The Facts on Ammonia and the Need for nh3 Monitoring

 Ammonia (nh3) is one of the most commonly produced chemicals because it is essential for biological processes and serves as a precursor to amino acid and nucleotide synthesis. Ammonia is present in the environment because it is produced by soil from bacterial processes and from the decomposition of inorganic matter including plants, animals and animal waste. However, nh3 monitoring is essential in industries and from farm ventilation systems to improve ambient air quality for humans and the general environment. Through nh3 monitoring, ammonia concentrations can be investigated and measures can be undertaken at reduction of emissions. It is also essential for industries to have general awareness and information on ammonia including emergency preparedness.

Chemical and physical properties of ammonia

  • At room temperature, ammonia is colorless with the slightly irritating pungent and suffocating odor. It is lighter than air with a density being 0.589 times than that of air. It can easily be liquefied due to the strong hydrogen bonding between molecules.
  • In its pure form, ammonia is known as anhydrous ammonia and is hydroscopic meaning it readily absorbs moisture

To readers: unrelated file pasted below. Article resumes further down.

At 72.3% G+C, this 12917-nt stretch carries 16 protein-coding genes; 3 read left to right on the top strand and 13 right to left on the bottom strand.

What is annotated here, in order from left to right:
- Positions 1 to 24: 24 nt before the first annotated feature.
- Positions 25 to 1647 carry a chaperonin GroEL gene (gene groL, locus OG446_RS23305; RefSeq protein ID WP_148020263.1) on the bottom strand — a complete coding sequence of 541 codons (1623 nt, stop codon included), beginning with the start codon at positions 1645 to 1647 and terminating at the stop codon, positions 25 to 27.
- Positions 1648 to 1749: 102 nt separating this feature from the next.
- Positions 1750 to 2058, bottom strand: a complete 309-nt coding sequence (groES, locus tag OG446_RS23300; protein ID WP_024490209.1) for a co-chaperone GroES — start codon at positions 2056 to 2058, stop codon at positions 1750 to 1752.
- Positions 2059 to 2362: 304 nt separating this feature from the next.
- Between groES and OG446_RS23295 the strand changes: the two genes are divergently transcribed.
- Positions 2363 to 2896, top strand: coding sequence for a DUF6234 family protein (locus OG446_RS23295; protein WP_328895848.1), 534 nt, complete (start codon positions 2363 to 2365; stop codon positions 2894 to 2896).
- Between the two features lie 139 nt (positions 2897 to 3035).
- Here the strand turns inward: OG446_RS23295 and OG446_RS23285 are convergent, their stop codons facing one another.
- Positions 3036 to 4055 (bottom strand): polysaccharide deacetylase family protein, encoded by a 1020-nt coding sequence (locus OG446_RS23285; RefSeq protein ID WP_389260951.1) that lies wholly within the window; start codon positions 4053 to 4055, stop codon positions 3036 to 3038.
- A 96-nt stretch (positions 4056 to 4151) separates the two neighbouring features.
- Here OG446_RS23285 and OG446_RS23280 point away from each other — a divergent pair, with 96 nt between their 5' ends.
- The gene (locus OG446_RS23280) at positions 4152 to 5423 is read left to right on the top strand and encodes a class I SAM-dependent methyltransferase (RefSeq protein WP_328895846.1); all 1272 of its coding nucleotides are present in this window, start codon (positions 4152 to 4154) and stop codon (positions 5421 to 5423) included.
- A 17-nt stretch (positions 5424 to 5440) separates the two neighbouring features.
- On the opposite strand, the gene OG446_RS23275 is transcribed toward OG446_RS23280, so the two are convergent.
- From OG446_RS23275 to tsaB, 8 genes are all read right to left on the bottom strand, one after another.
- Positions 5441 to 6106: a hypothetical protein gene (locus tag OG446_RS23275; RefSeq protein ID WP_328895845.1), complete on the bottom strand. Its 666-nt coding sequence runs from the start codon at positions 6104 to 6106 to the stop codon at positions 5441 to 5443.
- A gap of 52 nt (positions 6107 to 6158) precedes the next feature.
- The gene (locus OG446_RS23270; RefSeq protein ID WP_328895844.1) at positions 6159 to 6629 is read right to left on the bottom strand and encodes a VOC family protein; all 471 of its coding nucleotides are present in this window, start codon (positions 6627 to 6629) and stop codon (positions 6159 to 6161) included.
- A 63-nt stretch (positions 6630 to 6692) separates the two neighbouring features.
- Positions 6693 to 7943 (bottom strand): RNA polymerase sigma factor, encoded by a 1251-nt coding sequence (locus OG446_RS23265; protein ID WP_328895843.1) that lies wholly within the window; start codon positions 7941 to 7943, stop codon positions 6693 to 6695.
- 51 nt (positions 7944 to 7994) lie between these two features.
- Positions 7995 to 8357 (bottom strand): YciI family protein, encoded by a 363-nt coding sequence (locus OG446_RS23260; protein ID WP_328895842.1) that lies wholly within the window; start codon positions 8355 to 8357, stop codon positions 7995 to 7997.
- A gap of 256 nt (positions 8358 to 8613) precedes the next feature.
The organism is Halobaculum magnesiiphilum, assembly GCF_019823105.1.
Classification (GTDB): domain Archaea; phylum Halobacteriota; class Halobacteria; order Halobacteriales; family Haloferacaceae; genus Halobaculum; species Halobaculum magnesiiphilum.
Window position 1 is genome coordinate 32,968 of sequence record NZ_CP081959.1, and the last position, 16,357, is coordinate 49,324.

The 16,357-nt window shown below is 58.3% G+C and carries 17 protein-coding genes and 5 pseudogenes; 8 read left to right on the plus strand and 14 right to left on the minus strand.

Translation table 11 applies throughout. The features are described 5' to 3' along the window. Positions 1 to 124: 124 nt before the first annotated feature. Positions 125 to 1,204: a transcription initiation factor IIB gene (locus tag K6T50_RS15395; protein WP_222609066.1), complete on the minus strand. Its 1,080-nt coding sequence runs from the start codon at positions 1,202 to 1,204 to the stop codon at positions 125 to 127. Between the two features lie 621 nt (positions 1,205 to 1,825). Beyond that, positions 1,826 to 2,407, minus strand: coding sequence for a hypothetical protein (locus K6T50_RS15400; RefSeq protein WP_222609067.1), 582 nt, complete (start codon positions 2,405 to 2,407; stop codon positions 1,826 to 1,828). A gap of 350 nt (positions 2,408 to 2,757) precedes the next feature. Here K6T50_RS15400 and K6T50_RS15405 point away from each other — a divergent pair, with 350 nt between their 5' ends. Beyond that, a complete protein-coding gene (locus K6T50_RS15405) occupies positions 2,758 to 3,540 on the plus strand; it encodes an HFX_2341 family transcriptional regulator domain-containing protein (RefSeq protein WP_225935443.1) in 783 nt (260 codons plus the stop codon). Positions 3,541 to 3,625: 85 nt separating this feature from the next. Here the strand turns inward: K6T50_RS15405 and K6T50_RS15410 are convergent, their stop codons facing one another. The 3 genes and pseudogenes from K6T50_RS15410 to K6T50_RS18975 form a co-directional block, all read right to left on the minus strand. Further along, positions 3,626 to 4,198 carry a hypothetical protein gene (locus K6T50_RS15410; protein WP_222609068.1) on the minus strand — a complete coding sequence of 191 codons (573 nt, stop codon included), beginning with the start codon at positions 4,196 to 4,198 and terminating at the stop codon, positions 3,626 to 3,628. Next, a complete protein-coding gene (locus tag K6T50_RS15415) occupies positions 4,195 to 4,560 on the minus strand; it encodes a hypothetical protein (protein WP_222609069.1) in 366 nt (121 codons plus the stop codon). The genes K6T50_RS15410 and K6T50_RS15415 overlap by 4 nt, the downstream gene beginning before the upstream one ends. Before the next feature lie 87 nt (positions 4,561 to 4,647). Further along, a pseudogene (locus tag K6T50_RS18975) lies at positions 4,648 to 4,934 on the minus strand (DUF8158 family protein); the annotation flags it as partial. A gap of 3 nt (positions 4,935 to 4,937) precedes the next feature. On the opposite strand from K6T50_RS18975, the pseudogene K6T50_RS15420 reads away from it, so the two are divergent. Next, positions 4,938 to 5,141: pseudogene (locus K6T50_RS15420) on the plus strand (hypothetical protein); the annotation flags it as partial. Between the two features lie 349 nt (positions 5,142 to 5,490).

• Ammonia has alkaline properties and is highly corrosive
  • Ammonia gas dissolves immediately in water to form ammonium hydroxide,  a caustic solution and a weak base
  • Ammonia gas can be easily compressed  and forms a clear liquid under pressure
  • Transport of ammonia is typically done as compressed liquid in steel containers
  • While ammonia is not flammable, containers of ammonia tend to explode when exposed to high heat

Human exposure to ammonia

Since ammonia is extensively used in industries for the production of fertilizer and refrigerants, for the purification of water supplies and the manufacture of plastics, explosives, textiles, pesticides and dyes, many workers can be exposed to ammonia from the inhalation of gas or vapors in the workplace. Industries using ammonia need nh3 monitoring to accurately assess the amount of ammonia concentration is a workplace that can occur due to accidental or deliberate release. Anhydrous ammonia gas is lighter than air and will rise and dissipate except in situations where there is presence of moisture or high relative humidity. The liquefied anhydrous ammonia forms vapors that are heavier than air and the vapors may spread to ground or into low-lying areas for possible human exposure.

Treatment for ammonia exposure

Ammonia is irritating and corrosive and exposure to high concentrations of ammonia can cause immediate burning of the nose, throat and respiratory tract. Inhalations of lower quantity of ammonia can induce coughing and nose and throat irritations. Contact with concentrated ammonia solution can cause skin burns or irritations or permanent eye damage. If ingested, there is no antidote for ammonia poisoning but the effects can be treated and the chances of recovery are high. Immediate decontamination of the skin and eyes with copious amounts of water should be immediate. Exposure to high concentrations of ammonia can be toxic but through nh3 monitoring, high concentrations of ammonia can be accurately detected and measures can be undertaken to stop the leak or release of the ammonia gas or liquid. 

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